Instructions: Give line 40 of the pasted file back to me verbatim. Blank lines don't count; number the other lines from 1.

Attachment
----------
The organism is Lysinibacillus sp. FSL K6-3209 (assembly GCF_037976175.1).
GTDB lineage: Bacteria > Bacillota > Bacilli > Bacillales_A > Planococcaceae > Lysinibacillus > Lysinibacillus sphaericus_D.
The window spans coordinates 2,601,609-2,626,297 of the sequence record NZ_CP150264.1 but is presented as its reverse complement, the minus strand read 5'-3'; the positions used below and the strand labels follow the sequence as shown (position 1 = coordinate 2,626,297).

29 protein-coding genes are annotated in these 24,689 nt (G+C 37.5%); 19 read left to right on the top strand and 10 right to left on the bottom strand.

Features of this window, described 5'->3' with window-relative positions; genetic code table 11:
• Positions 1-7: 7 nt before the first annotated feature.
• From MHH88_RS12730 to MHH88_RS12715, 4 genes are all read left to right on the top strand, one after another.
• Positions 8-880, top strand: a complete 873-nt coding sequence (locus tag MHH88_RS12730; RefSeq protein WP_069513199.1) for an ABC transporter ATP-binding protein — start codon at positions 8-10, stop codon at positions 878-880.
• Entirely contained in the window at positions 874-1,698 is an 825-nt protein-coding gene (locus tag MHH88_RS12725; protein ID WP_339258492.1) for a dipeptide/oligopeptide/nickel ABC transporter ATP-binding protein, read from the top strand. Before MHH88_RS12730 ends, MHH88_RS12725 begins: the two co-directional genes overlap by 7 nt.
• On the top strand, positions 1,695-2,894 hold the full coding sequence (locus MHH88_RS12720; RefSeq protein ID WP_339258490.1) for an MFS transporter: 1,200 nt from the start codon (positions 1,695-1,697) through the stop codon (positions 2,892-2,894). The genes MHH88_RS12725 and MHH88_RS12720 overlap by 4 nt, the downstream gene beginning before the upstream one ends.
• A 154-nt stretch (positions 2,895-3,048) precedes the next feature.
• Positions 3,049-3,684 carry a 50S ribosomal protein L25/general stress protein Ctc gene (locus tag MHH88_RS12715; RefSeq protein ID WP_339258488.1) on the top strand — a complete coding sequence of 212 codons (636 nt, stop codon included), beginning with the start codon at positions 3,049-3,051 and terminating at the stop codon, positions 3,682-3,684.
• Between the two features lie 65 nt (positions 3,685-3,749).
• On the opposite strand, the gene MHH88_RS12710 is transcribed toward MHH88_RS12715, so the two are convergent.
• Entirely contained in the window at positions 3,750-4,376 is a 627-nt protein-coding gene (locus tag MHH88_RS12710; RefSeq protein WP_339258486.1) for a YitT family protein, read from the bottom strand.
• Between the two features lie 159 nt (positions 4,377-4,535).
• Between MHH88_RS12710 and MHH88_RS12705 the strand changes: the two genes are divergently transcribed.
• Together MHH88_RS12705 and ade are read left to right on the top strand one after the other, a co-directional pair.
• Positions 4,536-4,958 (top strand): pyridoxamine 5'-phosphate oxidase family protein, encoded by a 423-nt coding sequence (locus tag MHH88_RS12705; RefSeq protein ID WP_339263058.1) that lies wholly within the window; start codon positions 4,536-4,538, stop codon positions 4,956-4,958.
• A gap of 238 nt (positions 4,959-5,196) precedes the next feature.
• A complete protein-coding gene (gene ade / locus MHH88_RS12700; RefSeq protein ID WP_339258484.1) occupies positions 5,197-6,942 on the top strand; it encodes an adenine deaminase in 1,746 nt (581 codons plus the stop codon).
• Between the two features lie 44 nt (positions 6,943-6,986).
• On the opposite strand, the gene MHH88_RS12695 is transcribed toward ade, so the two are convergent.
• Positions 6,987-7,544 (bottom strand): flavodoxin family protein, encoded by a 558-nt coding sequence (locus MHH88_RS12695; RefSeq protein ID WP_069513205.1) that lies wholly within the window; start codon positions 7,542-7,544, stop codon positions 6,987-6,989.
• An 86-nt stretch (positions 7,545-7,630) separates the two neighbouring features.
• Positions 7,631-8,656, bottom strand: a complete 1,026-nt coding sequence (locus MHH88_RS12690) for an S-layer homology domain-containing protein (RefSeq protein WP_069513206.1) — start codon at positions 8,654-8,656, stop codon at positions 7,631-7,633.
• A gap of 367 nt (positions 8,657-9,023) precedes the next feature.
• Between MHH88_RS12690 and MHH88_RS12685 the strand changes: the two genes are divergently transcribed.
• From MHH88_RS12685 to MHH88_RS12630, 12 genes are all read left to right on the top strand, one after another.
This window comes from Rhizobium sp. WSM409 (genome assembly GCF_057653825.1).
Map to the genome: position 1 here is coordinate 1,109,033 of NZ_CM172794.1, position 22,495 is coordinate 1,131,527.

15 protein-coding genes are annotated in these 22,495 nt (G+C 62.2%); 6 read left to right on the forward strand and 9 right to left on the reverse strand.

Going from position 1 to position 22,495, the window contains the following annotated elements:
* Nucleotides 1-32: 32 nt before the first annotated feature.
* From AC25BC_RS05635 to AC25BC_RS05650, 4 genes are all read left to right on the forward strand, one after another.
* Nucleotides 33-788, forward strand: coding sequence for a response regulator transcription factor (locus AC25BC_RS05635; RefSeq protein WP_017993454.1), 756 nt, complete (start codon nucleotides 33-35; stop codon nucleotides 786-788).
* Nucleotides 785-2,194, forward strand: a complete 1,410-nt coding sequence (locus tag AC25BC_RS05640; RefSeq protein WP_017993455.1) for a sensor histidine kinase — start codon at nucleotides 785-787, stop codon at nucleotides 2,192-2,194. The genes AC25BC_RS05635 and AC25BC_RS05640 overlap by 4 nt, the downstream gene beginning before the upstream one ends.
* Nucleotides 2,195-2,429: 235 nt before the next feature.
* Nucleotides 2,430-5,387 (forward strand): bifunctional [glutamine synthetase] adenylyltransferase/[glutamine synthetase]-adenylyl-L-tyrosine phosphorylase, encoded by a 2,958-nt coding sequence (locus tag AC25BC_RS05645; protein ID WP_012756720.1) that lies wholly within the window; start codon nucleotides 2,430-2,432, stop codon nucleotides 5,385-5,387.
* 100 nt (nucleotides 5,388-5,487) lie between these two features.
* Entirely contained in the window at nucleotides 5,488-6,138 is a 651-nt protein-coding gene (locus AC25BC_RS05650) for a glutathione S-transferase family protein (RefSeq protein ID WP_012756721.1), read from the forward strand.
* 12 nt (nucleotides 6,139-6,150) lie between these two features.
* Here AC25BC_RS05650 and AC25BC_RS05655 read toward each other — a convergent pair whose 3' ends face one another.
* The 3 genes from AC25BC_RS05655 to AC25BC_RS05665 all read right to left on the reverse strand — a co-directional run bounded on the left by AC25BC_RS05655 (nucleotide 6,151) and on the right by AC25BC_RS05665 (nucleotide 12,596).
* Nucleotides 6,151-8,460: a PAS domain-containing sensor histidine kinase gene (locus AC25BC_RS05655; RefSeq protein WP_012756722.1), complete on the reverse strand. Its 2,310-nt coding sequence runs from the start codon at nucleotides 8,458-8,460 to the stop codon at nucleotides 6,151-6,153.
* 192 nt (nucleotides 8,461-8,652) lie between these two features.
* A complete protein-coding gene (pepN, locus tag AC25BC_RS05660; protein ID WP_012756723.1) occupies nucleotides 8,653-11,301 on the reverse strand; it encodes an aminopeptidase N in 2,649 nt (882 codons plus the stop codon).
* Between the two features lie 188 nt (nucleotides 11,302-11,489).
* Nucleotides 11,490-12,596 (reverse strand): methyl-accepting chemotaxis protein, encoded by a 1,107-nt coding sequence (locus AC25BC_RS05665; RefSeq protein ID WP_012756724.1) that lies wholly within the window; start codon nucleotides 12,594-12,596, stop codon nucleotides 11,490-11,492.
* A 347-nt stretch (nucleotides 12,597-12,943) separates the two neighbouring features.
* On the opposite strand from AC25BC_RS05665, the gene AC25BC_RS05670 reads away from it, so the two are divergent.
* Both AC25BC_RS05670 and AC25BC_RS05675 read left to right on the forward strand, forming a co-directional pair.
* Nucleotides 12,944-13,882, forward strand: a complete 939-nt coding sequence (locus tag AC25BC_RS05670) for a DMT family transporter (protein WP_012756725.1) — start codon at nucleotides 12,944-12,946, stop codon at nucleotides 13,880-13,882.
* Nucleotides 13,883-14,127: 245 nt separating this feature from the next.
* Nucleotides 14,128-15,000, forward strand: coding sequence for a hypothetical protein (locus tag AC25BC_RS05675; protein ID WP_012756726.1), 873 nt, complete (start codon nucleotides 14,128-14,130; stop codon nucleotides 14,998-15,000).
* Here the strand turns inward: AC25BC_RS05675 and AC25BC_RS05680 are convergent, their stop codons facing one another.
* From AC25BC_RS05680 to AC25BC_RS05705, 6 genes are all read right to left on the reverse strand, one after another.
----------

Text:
* 100 nt (nucleotides 5,388-5,487) lie between these two features.